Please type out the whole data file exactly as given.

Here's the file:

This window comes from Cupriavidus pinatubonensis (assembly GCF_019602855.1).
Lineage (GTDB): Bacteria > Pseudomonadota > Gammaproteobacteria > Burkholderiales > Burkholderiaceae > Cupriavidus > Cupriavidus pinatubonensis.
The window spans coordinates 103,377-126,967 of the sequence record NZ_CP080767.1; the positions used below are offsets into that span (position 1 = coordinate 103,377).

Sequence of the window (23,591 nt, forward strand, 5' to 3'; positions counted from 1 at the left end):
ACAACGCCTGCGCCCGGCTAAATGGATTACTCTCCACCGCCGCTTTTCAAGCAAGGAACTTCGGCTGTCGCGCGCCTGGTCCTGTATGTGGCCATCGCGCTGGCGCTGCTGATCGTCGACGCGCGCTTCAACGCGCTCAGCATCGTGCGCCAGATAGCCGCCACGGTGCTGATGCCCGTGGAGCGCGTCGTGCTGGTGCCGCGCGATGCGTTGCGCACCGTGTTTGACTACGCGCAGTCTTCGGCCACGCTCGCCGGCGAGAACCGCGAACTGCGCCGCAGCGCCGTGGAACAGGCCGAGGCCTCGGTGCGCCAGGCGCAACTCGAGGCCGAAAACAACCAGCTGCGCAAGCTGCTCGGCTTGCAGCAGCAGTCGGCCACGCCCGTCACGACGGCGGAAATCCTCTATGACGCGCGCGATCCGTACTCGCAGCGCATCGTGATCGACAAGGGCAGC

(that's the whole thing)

This window comes from Cupriavidus pinatubonensis (assembly GCF_019602855.1).
Lineage (GTDB): Bacteria > Pseudomonadota > Gammaproteobacteria > Burkholderiales > Burkholderiaceae > Cupriavidus > Cupriavidus pinatubonensis.
The window spans coordinates 103,377-126,967 of the sequence record NZ_CP080767.1; the positions used below are offsets into that span (position 1 = coordinate 103,377).

Sequence of the window (23,591 nt, forward strand, 5' to 3'; positions counted from 1 at the left end):
ACAACGCCTGCGCCCGGCTAAATGGATTACTCTCCACCGCCGCTTTTCAAGCAAGGAACTTCGGCTGTCGCGCGCCTGGTCCTGTATGTGGCCATCGCGCTGGCGCTGCTGATCGTCGACGCGCGCTTCAACGCGCTCAGCATCGTGCGCCAGATAGCCGCCACGGTGCTGATGCCCGTGGAGCGCGTCGTGCTGGTGCCGCGCGATGCGTTGCGCACCGTGTTTGACTACGCGCAGTCTTCGGCCACGCTCGCCGGCGAGAACCGCGAACTGCGCCGCAGCGCCGTGGAACAGGCCGAGGCCTCGGTGCGCCAGGCGCAACTCGAGGCCGAAAACAACCAGCTGCGCAAGCTGCTCGGCTTGCAGCAGCAGTCGGCCACGCCCGTCACGACGGCGGAAATCCTCTATGACGCGCGCGATCCGTACTCGCAGCGCATCGTGATCGACAAGGGCAGC